West Bank: History
The West Bank was declared part of Jordanian territory after Israel and Jordan signed armistice agreements in 1949. After the 1967 Arab-Israeli War, the area remained under Israeli occupation. Conflicts with Arab residents there grew in the late 1970s as Israeli Jewish settlers, encouraged by the Begin administration, began a series of large-scale housing developments. Although the Camp David accords (1978) incorporated plans for Arab self-rule in the West Bank, this goal remained elusive.
Israel's incursion into Lebanon in 1982 to destroy Palestinian armed bases exacerbated rioting and political turmoil in the West Bank. Israel responded with military curfews and increased Israeli troop presence. The development of the Intifada (Palestinian uprising), which began in the Gaza Strip in 1987, embroiled the West Bank in outbreaks of stone-throwing, protests, and violent attacks and led to Israeli reprisals, resulting in hundreds of Palestinian deaths, property damage, high unemployment, and reduced living standards. The 1991 Persian Gulf War created further economic hardship as Palestinian workers returned en masse from the war zone.
Rioting and clashes with Israeli troops continued into the 1990s. An accord between Israel and the Palestine Liberation Organization (PLO), reached in 1993 after secret negotiations, led to the establishment of the PA and limited self-rule in the West Bank and Gaza Strip in mid-1994. Agreements providing for a transfer of control to Palestinians in the West Bank town of Jericho and the Gaza Strip, and then in the other West Bank cities and towns (except East Jerusalem), were finalized in 1994 and 1995 and largely implemented by early 1996. In Mar., 1996, Israel sealed off many towns in the West Bank following a series of suicide bombings inside Israel. Most of Hebron was handed over to the Palestinians in 1997 and, in a 1998 accord, Israel agreed to withdraw from additional West Bank territory. Although progress was slow, this was accomplished by Mar., 2000. Any chance of further progress was stymied by a new cycle of violence that began in the fall after Ariel Sharon visited the Haram esh-Sherif (or Temple Mount) in Jerusalem.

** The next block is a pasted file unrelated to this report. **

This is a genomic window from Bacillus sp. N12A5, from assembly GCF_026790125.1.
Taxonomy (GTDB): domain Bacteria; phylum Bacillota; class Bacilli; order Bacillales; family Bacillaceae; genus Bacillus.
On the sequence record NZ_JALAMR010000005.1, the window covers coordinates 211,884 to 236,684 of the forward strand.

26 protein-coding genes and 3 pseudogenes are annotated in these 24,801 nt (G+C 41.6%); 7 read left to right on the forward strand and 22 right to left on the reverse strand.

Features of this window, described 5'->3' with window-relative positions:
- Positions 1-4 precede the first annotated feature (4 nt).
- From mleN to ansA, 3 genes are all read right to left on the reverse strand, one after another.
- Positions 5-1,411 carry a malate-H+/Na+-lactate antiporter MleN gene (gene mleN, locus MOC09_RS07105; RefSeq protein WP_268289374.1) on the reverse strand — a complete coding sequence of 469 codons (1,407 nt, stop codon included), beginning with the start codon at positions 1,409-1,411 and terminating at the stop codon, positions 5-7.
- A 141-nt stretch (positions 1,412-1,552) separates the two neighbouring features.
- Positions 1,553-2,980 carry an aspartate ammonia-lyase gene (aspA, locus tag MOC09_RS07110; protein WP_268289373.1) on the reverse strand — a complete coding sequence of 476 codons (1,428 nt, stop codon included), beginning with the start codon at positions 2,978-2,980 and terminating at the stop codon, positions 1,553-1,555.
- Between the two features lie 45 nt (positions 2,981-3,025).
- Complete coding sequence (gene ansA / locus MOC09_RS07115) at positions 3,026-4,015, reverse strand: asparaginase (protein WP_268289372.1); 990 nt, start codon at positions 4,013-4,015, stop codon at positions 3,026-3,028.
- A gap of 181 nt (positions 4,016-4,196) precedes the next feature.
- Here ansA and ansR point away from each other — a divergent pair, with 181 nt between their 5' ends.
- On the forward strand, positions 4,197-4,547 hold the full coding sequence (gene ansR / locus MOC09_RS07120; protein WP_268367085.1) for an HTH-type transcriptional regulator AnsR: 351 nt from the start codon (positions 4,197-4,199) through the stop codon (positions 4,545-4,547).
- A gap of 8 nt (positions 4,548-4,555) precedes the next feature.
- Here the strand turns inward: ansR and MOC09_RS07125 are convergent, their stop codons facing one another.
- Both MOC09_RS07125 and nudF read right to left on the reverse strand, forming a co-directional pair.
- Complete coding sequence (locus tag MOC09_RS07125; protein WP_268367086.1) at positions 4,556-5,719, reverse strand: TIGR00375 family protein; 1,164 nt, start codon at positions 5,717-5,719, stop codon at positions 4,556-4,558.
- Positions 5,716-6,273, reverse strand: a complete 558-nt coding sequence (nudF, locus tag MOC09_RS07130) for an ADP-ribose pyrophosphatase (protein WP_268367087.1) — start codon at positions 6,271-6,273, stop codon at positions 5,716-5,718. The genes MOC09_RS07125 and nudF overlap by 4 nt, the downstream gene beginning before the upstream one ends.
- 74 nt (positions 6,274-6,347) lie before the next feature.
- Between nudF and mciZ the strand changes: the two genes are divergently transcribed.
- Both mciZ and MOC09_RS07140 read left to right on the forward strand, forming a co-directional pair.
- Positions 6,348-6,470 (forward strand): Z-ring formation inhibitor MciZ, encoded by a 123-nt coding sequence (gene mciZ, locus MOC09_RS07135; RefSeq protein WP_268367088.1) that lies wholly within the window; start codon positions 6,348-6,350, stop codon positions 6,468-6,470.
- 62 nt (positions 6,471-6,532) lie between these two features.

Israel's construction of a security barrier in the West Bank became an international issue in 2003. It was begun in 2002 in the N West Bank, where it paralleled the border, and around Jerusalem, but its planned extension south and into the West Bank to protect Israeli settlements brought widespread condemnation because of West Bank territory it would enclosed and the many Palestinians whose lives would be disrupted. An International Court of Justice opinion (2004), requested by the UN General Assembly, termed barrier illegal, in part because it enclosed Palestinian territory. Israeli court decisions several times ordered the wall partially rerouted because of the hardship it would cause.
Mahmoud Abbas was elected president in 2005 after Arafat's death. He and Israeli Prime Minister Sharon subsequently agreed to a truce, and in Mar., 2005, Israeli forces began handing over control of Jericho and other West Bank towns to the PA. Subsequent violence, however, halted and reversed the process. A few Israeli settlements in the N West Bank were evacuated in 2005 in conjunction with the Israeli withdrawal from the Gaza Strip, but the number of Israeli settlers continued to increase. By mid-2009, Israel had eased its control over a number of towns while not restoring full PA control. That same year Israel halted new settlement construction for ten months while negotiations occurred; construction subsequently resumed, and the number of settlers and settler outposts has steadily increased since then. Following the firebombing of a Palestinian home in July, 2015, a series of clashes and of attacks against Israelis erupted in the West Bank and Israel. In 2020 U.S. President Trump proposed a peace plan that gave large areas of the West Bank to Israel and created Palestinian enclaves within Israel; it was rejected by Palestinians.
The Columbia Electronic Encyclopedia, 6th ed. Copyright 2012, Columbia University Press. All rights reserved.
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